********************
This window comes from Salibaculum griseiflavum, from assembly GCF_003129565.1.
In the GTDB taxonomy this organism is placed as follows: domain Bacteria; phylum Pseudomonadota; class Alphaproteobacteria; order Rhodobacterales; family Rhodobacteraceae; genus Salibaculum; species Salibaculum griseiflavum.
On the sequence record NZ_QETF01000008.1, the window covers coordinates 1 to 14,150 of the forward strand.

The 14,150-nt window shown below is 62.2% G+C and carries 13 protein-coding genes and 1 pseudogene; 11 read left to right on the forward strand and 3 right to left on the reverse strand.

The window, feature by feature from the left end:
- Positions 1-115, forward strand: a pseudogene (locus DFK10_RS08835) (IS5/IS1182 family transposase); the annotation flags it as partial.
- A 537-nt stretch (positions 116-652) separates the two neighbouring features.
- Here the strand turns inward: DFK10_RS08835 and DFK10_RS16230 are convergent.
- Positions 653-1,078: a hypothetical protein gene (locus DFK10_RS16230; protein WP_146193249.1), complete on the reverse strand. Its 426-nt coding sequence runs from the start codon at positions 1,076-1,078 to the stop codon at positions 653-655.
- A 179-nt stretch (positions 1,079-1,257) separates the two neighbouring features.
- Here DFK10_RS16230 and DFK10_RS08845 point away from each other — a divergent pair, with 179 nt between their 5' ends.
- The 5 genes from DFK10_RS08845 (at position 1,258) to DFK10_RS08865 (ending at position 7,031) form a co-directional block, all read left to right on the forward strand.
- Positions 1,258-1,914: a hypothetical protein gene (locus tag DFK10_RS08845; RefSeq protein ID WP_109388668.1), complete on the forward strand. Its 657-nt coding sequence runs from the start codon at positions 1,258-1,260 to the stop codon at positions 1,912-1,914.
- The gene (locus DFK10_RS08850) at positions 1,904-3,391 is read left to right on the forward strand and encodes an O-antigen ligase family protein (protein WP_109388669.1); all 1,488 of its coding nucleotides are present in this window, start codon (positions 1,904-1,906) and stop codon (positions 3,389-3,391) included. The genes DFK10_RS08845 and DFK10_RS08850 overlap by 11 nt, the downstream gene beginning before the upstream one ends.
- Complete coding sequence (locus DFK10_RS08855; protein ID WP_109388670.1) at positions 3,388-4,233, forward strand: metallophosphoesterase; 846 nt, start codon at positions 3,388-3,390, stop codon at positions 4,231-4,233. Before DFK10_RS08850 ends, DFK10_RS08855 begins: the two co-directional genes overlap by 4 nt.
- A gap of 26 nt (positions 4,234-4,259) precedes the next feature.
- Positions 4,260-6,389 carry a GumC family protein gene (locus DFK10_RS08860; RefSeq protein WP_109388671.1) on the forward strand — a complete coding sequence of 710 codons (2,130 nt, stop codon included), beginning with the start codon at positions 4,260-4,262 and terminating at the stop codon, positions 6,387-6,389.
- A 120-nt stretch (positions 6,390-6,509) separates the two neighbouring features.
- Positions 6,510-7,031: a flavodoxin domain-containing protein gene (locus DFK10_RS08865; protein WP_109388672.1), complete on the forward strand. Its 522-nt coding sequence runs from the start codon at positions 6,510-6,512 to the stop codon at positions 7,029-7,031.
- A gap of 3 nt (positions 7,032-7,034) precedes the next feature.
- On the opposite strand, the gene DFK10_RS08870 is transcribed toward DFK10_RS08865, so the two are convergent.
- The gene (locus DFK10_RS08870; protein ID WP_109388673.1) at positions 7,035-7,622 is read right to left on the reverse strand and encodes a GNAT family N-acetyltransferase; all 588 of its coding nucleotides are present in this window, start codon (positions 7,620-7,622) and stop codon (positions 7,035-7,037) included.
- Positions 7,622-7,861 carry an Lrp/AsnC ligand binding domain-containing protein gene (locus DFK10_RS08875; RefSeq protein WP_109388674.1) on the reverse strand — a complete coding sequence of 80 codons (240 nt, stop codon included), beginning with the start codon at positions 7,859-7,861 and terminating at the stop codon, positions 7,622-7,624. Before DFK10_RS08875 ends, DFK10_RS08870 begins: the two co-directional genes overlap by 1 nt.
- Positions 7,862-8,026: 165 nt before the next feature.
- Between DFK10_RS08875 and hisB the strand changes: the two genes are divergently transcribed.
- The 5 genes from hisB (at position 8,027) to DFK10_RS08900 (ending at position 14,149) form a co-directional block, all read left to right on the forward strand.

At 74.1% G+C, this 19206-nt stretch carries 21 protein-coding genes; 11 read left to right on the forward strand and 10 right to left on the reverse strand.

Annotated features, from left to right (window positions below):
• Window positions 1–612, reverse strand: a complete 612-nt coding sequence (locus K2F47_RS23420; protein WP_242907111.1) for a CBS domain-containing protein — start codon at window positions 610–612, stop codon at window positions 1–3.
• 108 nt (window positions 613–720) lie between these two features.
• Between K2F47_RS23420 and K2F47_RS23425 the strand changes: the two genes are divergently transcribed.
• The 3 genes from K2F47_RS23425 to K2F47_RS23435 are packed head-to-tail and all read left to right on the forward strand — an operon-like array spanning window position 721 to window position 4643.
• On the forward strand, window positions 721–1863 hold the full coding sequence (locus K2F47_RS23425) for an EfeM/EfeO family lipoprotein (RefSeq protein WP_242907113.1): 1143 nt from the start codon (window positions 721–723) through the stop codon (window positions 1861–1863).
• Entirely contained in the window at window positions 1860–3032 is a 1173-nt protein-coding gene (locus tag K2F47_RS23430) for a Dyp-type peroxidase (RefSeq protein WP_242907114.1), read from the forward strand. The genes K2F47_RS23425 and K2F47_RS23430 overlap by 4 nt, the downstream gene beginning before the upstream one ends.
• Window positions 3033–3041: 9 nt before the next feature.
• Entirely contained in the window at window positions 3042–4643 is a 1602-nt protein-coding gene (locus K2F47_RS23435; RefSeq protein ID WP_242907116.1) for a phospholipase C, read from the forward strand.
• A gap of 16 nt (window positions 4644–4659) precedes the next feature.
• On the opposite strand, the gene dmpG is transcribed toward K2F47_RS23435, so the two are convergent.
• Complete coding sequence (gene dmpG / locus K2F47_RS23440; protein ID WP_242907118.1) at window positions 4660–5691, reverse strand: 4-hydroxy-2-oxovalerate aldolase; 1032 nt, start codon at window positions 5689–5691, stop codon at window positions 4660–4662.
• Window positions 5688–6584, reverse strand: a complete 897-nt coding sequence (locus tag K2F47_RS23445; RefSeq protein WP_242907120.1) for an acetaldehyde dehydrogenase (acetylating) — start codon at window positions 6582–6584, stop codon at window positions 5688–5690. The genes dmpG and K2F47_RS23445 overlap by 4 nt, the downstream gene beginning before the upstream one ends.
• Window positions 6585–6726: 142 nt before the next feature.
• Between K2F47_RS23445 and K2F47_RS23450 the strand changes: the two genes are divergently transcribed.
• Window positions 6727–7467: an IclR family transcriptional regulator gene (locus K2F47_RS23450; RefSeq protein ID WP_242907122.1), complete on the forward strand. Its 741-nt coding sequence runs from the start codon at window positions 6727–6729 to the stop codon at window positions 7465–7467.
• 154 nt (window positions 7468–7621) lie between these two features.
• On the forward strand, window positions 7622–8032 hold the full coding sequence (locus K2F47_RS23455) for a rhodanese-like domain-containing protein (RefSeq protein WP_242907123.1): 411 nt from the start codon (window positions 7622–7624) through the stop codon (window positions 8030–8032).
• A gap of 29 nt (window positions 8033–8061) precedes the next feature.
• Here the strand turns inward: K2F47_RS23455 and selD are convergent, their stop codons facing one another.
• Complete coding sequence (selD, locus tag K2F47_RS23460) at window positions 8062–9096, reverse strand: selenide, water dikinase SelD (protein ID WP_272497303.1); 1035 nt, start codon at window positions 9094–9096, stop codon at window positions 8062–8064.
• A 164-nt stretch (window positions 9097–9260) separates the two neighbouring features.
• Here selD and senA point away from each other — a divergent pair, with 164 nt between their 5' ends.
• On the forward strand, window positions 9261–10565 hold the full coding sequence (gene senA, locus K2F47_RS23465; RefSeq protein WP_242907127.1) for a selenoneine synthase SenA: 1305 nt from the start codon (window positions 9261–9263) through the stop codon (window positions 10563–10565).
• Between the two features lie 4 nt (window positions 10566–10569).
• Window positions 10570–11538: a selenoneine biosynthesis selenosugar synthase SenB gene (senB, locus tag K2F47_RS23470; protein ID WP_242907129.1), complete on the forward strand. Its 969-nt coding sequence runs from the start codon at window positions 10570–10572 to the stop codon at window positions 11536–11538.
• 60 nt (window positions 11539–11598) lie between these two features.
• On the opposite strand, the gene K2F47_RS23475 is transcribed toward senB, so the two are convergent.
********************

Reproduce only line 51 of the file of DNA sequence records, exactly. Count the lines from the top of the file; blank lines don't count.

• On the forward strand, window positions 9261–10565 hold the full coding sequence (gene senA, locus K2F47_RS23465; RefSeq protein WP_242907127.1) for a selenoneine synthase SenA: 1305 nt from the start codon (window positions 9261–9263) through the stop codon (window positions 10563–10565).